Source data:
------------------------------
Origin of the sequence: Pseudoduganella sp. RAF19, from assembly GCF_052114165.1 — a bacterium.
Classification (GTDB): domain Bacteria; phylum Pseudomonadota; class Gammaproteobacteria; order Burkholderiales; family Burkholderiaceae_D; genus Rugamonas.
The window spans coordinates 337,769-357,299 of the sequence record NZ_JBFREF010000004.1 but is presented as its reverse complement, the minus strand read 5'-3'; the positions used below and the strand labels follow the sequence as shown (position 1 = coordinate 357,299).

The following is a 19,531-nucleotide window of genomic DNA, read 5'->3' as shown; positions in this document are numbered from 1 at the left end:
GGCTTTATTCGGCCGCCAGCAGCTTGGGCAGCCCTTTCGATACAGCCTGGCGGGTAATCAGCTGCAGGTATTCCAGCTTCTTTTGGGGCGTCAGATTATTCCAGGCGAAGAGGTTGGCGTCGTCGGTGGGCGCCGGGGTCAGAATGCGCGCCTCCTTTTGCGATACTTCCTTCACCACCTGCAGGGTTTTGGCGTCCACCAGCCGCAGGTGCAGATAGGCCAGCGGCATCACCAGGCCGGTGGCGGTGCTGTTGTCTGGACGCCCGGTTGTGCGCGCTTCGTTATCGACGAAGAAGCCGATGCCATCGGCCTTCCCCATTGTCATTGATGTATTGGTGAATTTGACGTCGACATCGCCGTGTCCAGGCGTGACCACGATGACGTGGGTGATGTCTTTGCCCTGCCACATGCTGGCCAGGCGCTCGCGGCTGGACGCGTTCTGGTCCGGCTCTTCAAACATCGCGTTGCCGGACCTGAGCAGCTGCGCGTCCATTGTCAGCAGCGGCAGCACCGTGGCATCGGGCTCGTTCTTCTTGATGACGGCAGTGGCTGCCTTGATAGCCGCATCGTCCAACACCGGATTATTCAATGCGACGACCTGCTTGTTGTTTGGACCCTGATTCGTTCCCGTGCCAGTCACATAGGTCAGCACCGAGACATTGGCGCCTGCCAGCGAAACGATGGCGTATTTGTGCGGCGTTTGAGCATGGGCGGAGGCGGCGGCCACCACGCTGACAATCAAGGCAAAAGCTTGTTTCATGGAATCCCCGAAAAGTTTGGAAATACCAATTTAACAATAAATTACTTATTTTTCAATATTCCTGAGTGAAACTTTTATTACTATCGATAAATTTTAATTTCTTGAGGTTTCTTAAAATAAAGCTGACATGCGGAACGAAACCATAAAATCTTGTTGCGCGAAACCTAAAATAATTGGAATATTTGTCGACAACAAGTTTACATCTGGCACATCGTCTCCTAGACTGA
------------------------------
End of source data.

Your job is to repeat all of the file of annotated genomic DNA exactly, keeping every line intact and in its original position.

Origin of the sequence: Pseudoduganella sp. RAF19, from assembly GCF_052114165.1 — a bacterium.
Classification (GTDB): domain Bacteria; phylum Pseudomonadota; class Gammaproteobacteria; order Burkholderiales; family Burkholderiaceae_D; genus Rugamonas.
The window spans coordinates 337,769-357,299 of the sequence record NZ_JBFREF010000004.1 but is presented as its reverse complement, the minus strand read 5'-3'; the positions used below and the strand labels follow the sequence as shown (position 1 = coordinate 357,299).

The following is a 19,531-nucleotide window of genomic DNA, read 5'->3' as shown; positions in this document are numbered from 1 at the left end:
GGCTTTATTCGGCCGCCAGCAGCTTGGGCAGCCCTTTCGATACAGCCTGGCGGGTAATCAGCTGCAGGTATTCCAGCTTCTTTTGGGGCGTCAGATTATTCCAGGCGAAGAGGTTGGCGTCGTCGGTGGGCGCCGGGGTCAGAATGCGCGCCTCCTTTTGCGATACTTCCTTCACCACCTGCAGGGTTTTGGCGTCCACCAGCCGCAGGTGCAGATAGGCCAGCGGCATCACCAGGCCGGTGGCGGTGCTGTTGTCTGGACGCCCGGTTGTGCGCGCTTCGTTATCGACGAAGAAGCCGATGCCATCGGCCTTCCCCATTGTCATTGATGTATTGGTGAATTTGACGTCGACATCGCCGTGTCCAGGCGTGACCACGATGACGTGGGTGATGTCTTTGCCCTGCCACATGCTGGCCAGGCGCTCGCGGCTGGACGCGTTCTGGTCCGGCTCTTCAAACATCGCGTTGCCGGACCTGAGCAGCTGCGCGTCCATTGTCAGCAGCGGCAGCACCGTGGCATCGGGCTCGTTCTTCTTGATGACGGCAGTGGCTGCCTTGATAGCCGCATCGTCCAACACCGGATTATTCAATGCGACGACCTGCTTGTTGTTTGGACCCTGATTCGTTCCCGTGCCAGTCACATAGGTCAGCACCGAGACATTGGCGCCTGCCAGCGAAACGATGGCGTATTTGTGCGGCGTTTGAGCATGGGCGGAGGCGGCGGCCACCACGCTGACAATCAAGGCAAAAGCTTGTTTCATGGAATCCCCGAAAAGTTTGGAAATACCAATTTAACAATAAATTACTTATTTTTCAATATTCCTGAGTGAAACTTTTATTACTATCGATAAATTTTAATTTCTTGAGGTTTCTTAAAATAAAGCTGACATGCGGAACGAAACCATAAAATCTTGTTGCGCGAAACCTAAAATAATTGGAATATTTGTCGACAACAAGTTTACATCTGGCACATCGTCTCCTAGACTGA